The Norwegian Academy of Science and Letters has decided to award the Abel Prize for 2013 to Pierre Deligne Institute for Advanced Study, Princeton, New Jersey, USA “for seminal contributions to algebraic geometry and for their transformative impacton number theory, representation theory, and related fields”. Geometric objects such as lines, circles and spheres can bedescribed by simple algebraic equations.
The resulting fun damental connection between geometry and algebra led to the development of algebraic geometry, in which geometric methods are used to study solutions of polynomial equations, and, conversely, algebraic techniques are applied to analyze geometric objects. Over time, algebraic geometry has undergone several trans formations and expansions, and has become a central subject with deep connections to almost every area of mathe matics. Pierre Deligne played a crucial role in many of these developments.
The President of the Norwegian Academy of Science and Letters, Kirsti Strøm Bull,announced the winner of the 2013 Abel Prize at the Academy in Oslo today, 20 March. Pierre Deligne will receive the Abel Prize from His Majesty King Harald at an award ceremony in Oslo on 21 May.
The Abel Prize recognizes contributions of extraordinary depth and influence to the mathematical sciences and has been awarded annually since 2003. It carries a cash award of NOK 6,000,000 (about EUR 800,000 or USD 1 million). Deligne is a research mathematician who has excelled in finding connections between various fields of mathematics.His research has led to several important discoveries. One of his most famous contributions was his proof of the Weil conjectures in 1973. This earned him both the Fields Medal and the Crafoord Prize, the latter jointly with Alexandre Grothendieck.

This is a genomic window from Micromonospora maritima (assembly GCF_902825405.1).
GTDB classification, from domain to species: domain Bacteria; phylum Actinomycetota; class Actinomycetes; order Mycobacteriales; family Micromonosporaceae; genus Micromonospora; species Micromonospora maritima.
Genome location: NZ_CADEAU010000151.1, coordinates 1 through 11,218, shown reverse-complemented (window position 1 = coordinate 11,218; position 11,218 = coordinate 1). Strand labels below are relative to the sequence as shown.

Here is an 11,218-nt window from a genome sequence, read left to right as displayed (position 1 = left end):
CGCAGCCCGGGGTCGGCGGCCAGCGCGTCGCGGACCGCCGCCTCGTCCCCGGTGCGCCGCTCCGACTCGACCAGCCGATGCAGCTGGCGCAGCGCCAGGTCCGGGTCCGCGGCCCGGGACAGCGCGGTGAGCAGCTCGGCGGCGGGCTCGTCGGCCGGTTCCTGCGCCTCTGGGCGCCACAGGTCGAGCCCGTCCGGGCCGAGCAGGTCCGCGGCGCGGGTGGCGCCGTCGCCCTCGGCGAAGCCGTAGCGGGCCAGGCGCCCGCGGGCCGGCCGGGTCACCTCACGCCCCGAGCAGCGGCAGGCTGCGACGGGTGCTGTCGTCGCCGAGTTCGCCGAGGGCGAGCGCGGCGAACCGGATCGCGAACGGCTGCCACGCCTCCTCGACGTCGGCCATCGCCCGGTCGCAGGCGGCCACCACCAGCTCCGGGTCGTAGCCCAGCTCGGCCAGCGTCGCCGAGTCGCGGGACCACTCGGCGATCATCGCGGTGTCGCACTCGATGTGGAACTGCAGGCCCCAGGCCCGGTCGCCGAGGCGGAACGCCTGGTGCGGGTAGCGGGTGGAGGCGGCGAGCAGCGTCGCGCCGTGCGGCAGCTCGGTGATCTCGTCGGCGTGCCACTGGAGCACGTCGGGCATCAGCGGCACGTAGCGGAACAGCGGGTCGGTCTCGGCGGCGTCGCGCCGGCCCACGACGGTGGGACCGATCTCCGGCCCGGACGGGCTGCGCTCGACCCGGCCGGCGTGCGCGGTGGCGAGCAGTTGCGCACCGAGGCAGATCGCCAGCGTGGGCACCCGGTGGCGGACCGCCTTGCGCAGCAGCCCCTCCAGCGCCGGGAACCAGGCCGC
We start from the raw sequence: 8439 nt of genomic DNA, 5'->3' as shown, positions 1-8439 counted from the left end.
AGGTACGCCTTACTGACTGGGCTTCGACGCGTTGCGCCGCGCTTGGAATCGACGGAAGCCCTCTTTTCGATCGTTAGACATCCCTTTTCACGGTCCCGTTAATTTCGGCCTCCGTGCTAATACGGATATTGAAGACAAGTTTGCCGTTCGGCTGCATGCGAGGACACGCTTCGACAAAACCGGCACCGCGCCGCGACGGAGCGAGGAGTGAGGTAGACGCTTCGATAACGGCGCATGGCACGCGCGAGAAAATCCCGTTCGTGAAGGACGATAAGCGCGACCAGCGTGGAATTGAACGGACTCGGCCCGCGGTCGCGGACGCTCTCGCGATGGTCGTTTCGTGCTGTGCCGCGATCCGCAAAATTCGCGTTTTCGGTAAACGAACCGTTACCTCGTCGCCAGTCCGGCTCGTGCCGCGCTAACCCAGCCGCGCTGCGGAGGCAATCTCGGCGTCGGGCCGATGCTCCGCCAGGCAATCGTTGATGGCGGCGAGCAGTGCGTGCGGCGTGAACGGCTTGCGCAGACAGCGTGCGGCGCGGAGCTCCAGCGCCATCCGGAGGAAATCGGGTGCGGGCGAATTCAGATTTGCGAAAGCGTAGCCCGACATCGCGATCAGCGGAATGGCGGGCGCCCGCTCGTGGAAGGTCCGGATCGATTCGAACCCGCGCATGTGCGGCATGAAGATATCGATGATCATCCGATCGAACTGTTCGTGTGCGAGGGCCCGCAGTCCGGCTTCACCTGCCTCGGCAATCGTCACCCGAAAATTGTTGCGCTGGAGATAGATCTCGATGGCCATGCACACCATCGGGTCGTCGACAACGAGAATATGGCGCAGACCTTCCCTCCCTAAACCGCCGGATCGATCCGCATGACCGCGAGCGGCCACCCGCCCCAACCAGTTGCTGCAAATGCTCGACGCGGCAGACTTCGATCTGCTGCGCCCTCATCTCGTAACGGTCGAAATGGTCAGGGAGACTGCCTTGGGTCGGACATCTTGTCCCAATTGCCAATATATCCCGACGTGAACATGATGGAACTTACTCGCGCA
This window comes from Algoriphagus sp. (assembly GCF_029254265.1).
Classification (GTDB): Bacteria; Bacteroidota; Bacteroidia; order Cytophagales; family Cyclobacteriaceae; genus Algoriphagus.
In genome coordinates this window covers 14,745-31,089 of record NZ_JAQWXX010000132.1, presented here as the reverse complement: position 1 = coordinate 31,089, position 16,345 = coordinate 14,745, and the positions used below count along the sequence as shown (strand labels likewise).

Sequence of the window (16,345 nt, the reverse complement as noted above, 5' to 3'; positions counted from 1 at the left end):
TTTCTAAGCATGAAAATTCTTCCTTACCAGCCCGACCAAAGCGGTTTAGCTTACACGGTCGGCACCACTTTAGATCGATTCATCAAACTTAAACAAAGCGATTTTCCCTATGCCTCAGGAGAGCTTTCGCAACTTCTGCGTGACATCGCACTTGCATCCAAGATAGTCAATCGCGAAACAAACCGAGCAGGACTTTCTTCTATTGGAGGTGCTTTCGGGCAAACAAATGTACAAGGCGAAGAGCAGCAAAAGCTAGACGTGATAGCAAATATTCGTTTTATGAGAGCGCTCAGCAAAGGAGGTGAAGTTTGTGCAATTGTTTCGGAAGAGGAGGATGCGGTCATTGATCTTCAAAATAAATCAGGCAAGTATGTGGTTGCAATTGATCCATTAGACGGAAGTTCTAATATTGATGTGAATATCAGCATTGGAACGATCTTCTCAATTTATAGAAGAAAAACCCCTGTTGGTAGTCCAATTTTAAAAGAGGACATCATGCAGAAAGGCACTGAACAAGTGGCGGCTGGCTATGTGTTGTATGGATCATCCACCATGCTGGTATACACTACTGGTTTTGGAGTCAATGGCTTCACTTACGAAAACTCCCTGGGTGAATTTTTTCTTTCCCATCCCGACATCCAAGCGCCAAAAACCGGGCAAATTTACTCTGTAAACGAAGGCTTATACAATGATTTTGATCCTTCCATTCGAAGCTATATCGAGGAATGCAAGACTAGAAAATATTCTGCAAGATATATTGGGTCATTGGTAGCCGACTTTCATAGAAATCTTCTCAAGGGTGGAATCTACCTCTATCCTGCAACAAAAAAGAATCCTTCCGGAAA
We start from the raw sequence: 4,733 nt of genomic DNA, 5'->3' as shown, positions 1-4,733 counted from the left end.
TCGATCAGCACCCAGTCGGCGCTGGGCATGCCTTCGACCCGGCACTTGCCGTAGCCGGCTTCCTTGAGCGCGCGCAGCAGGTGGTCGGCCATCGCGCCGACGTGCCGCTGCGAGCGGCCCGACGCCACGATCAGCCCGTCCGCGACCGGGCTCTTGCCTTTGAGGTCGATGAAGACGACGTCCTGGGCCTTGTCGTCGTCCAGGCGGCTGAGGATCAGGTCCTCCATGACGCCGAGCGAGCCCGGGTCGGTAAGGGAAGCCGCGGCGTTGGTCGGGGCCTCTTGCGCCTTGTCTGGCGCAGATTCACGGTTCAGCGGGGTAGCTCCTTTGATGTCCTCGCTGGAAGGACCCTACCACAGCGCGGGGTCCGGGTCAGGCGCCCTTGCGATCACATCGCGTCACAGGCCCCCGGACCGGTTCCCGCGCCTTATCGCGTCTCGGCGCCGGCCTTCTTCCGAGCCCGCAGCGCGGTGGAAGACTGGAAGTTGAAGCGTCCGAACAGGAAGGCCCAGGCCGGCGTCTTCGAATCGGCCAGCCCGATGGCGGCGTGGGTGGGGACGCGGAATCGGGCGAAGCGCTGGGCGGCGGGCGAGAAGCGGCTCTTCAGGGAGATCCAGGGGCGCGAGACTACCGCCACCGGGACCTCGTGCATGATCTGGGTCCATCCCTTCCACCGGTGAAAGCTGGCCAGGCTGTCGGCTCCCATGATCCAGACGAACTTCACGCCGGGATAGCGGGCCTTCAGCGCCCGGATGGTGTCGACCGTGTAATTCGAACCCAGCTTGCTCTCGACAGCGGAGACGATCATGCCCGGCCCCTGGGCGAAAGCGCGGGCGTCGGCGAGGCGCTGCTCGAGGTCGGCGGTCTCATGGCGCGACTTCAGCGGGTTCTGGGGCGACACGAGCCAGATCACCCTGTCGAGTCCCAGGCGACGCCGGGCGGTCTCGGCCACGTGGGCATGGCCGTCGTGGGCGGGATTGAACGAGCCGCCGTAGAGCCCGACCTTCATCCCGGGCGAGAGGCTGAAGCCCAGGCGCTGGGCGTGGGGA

Deligne’s brilliant proof of the Weil conjectures made him famous in the mathematical world at an early age. This first achievement was followed by several others that demonstrate the extreme variety as well as the difficulty of the techniques involved and the inventiveness of the methods. He is best known for his work in algebraic geometry and number theory, but he has also made major contributions to several other domains of mathematics.
The Abel Committee says: “Deligne’s powerful concepts,ideas, results and methods continue to influence the development of algebraic geometry, as well as mathematics as a whole”. Pierre Deligne has received many distinguished international awards. He was awarded the Fields Medal at the International Congress of Mathematicians in Helsinki in 1978. Other prizes include the above mentioned Crafoord Prize (1988) from the Royal Swedish Academy of Science and the Balzan Prize in Mathematics (2004). In 2008 Deligne was awarded the Wolf Prize in Mathematics, jointly with P. Grif
fiths and D. Mumford.
For more information about the laureate, his achievements and the Abel Prize, visit the Abel Prize website www.abelprisen.no /en